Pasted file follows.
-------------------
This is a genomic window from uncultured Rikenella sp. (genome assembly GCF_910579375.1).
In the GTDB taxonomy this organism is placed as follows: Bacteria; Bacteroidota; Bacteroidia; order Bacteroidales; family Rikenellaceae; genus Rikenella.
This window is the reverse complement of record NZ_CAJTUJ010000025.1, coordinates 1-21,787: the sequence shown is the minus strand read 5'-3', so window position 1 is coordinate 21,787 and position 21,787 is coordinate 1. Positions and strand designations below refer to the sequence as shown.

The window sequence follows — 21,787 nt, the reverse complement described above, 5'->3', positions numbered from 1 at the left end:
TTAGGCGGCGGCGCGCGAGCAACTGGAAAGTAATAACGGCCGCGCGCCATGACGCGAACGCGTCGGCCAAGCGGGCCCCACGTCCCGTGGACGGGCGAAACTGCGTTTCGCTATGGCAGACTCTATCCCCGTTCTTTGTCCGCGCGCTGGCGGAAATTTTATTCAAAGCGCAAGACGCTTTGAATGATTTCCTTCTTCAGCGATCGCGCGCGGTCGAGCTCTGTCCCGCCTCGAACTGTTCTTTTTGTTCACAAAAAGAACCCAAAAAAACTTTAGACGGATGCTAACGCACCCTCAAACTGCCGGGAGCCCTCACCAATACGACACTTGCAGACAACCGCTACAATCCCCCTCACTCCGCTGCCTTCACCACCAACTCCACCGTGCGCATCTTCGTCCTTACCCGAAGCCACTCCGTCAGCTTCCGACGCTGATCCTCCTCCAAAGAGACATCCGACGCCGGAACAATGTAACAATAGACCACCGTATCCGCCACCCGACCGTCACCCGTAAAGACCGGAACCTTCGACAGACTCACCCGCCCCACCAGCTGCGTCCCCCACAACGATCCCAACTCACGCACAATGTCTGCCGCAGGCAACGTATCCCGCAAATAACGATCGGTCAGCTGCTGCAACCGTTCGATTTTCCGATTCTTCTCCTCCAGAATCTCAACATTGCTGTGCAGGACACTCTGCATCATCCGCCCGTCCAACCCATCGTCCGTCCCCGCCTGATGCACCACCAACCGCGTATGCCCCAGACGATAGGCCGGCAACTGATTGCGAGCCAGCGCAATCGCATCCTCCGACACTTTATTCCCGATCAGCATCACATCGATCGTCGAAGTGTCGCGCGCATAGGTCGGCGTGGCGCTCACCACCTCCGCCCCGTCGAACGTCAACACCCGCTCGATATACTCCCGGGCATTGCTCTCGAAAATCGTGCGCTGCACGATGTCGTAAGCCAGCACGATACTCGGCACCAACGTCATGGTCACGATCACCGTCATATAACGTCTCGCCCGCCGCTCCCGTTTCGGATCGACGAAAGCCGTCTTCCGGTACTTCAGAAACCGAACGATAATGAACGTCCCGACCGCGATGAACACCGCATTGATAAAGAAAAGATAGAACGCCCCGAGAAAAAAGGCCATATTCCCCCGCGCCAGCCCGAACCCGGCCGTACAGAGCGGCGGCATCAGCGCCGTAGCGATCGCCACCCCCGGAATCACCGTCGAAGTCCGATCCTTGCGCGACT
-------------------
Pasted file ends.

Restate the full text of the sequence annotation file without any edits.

This is a genomic window from uncultured Rikenella sp. (genome assembly GCF_910579375.1).
In the GTDB taxonomy this organism is placed as follows: Bacteria; Bacteroidota; Bacteroidia; order Bacteroidales; family Rikenellaceae; genus Rikenella.
This window is the reverse complement of record NZ_CAJTUJ010000025.1, coordinates 1-21,787: the sequence shown is the minus strand read 5'-3', so window position 1 is coordinate 21,787 and position 21,787 is coordinate 1. Positions and strand designations below refer to the sequence as shown.

The window sequence follows — 21,787 nt, the reverse complement described above, 5'->3', positions numbered from 1 at the left end:
TTAGGCGGCGGCGCGCGAGCAACTGGAAAGTAATAACGGCCGCGCGCCATGACGCGAACGCGTCGGCCAAGCGGGCCCCACGTCCCGTGGACGGGCGAAACTGCGTTTCGCTATGGCAGACTCTATCCCCGTTCTTTGTCCGCGCGCTGGCGGAAATTTTATTCAAAGCGCAAGACGCTTTGAATGATTTCCTTCTTCAGCGATCGCGCGCGGTCGAGCTCTGTCCCGCCTCGAACTGTTCTTTTTGTTCACAAAAAGAACCCAAAAAAACTTTAGACGGATGCTAACGCACCCTCAAACTGCCGGGAGCCCTCACCAATACGACACTTGCAGACAACCGCTACAATCCCCCTCACTCCGCTGCCTTCACCACCAACTCCACCGTGCGCATCTTCGTCCTTACCCGAAGCCACTCCGTCAGCTTCCGACGCTGATCCTCCTCCAAAGAGACATCCGACGCCGGAACAATGTAACAATAGACCACCGTATCCGCCACCCGACCGTCACCCGTAAAGACCGGAACCTTCGACAGACTCACCCGCCCCACCAGCTGCGTCCCCCACAACGATCCCAACTCACGCACAATGTCTGCCGCAGGCAACGTATCCCGCAAATAACGATCGGTCAGCTGCTGCAACCGTTCGATTTTCCGATTCTTCTCCTCCAGAATCTCAACATTGCTGTGCAGGACACTCTGCATCATCCGCCCGTCCAACCCATCGTCCGTCCCCGCCTGATGCACCACCAACCGCGTATGCCCCAGACGATAGGCCGGCAACTGATTGCGAGCCAGCGCAATCGCATCCTCCGACACTTTATTCCCGATCAGCATCACATCGATCGTCGAAGTGTCGCGCGCATAGGTCGGCGTGGCGCTCACCACCTCCGCCCCGTCGAACGTCAACACCCGCTCGATATACTCCCGGGCATTGCTCTCGAAAATCGTGCGCTGCACGATGTCGTAAGCCAGCACGATACTCGGCACCAACGTCATGGTCACGATCACCGTCATATAACGTCTCGCCCGCCGCTCCCGTTTCGGATCGACGAAAGCCGTCTTCCGGTACTTCAGAAACCGAACGATAATGAACGTCCCGACCGCGATGAACACCGCATTGATAAAGAAAAGATAGAACGCCCCGAGAAAAAAGGCCATATTCCCCCGCGCCAGCCCGAACCCGGCCGTACAGAGCGGCGGCATCAGCGCCGTAGCGATCGCCACCCCCGGAATCACCGTCGAAGTCCGATCCTTGCGCGACT